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Transcript
DNA Forensic
Identification
Ashley Kowaleski
I400
Objectives
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What is forensic science?
How and when did forensics begin?
When was DNA identification discovered?
What is DNA identification used to determine?
What exactly are forensic scientist looking for?
What is the process does DNA identification
involve?
 How are criminals processed?
 What is the outlook for the future?
Forensic Science
 Process of gathering and examining
evidence of a crime
 First practiced forensic medicine in 1958
 Italy
 Application of medical knowledge to legal
questions
Unique Identifiers
 Fingerprints
 When a persons hand
touched a surface, it left a
barely visible mark
 Each person’s fingerprint
is a unique identifier of
that person, no two
people’s are alike
 DNA
 Genetic material that is
found in DNA is also a
unique identifier
 Not until1985 when DNA
became part of forensic
science
DNA (deoxyribonucleic acid)
 Nucleic acid that carries the genetic information
 Double helix
 2 long chains of nucleotides twisted and joined
by hydrogen bonds
 Can be found in white blood cells
 Polymorphic: vary in shape from person to
person
DNA Identification
 Uses
 Investigations of criminal cases involving victims
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Assault
Kidnapping
Robbery
Rape
Murder
Catastrophe victims
Paternity/family relationships
Identify endangered and protected species
Detect bacteria/organisms that may pollute the air, water, food, and
soil
 Match organ donors with recipients
 Determine pedigree for seed/livestock breeds
 Authenticate consumables such as caviar and wine
Short Tandem Repeats
(STR)
 STR regions are nucleotides along the backbone of a
chromosome
 13 markers used in forensic science
 Classified into groups depending on the size of the
repeat regions
 Mini satellites
 Micro satellites
 The chance that any two peoples DNA fingerprint for a
particular set of regions is exceptionally small
 1/10th of a single % of DNA, about 3 million bp, differ from one
person to the next
The Process
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Isolation
Quantifying
Polymerase Chain Reaction (PCR)
Short Tandem Repeat-Polymerase Chain
Reaction (STR-PCR)
 Interpretation
 Database
Isolation
 Scientist extract DNA from the nucleus of
cells in tissue
 Quality of tissue DNA samples degrades
as body decomposes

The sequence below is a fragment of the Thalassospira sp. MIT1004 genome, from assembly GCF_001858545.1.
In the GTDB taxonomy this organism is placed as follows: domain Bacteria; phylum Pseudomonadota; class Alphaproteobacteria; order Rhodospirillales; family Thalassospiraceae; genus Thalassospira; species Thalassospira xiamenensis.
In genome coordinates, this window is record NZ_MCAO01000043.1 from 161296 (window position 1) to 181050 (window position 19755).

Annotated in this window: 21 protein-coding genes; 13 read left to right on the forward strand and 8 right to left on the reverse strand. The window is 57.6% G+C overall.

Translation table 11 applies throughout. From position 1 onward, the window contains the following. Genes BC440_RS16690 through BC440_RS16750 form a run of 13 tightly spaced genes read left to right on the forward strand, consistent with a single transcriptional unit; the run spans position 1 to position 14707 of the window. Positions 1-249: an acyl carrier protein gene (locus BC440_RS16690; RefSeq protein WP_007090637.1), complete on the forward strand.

 1-4 hours
Quantifying
 Tests are run to determine the amount of
DNA recovered
 Targeted amount 1 nanogram (billionth of
a gram)
 If inadequate quantity, isolation must be
repeated
 1-2 hours
Polymerase Chain
Reaction (PCR)
 One of the most popular and widely used
techniques in molecular biology
 Reproduces millions of exact copies of
specific fragments of DNA
 Enables even highly degraded samples
to be analyzed
 3 hours
Polymerase Chain Reaction
(PCR)
Polymerase Chain
Reaction (PCR)

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

Based on polymerase enzyme
Break apart double helix, two single strands
Rebuild two strands into two complete helixes
DNA deposited into polymerases and
nucleotides
 Repeated rapidly, doubling amount of DNA
STR-PCR
 Mainly same process
 Focus solely on STR regions
 Since these repeat regions are usually
bounded by specific restriction enzyme
sites, it is possible to cut out the segment
of the chromosome
Capillary Electrophoresis
(CE)
 Early 1990’s
 Automated analytical technique
 Generally used for separating ions, which move at
different speeds when the voltage is applied depending
on their size and charge. The solutes are seen as
peaks as they pass through the detector
 Area of each peak is proportional to their concentration
 Produces a chart mapping a person’s exact genetic
makeup
 This is the information used to compare suspects to a
crime
 http://chemi.muni.cz/~analytika/ce/ce-animation.gif
Capillary Electrophoresis
Interpretation
 A DNA scientist reviews the DNA profile
produced through the capillary electrophoresis
to determine if there is a match
 STR markers are examined (2-5 bp)
 1-3 are not enough to determine is the sample
came from the suspect
 4-5, beyond a reasonable doubt
 5 very rare
National DNA Databank:
CODIS
 The COmbined DNA Index System
 Blends computer and DNA technologies into a
tool for fighting crime
 2 indexes
 Convicted Offender Index
 DNA profiles of individuals convicted of criminal crimes
 Forensic Index
 DNA profiles developed from crime scene evidence
 All profiles stored in CODIS are generated
using STR analysis
The Future
 March 2004: President Bush proposed
$1 billion in funding over the next 5 years
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Reduce DNA testing backlog
Build crime lab capacity
Stimulate research and development
Support training
Protect the innocent
Identify missing persons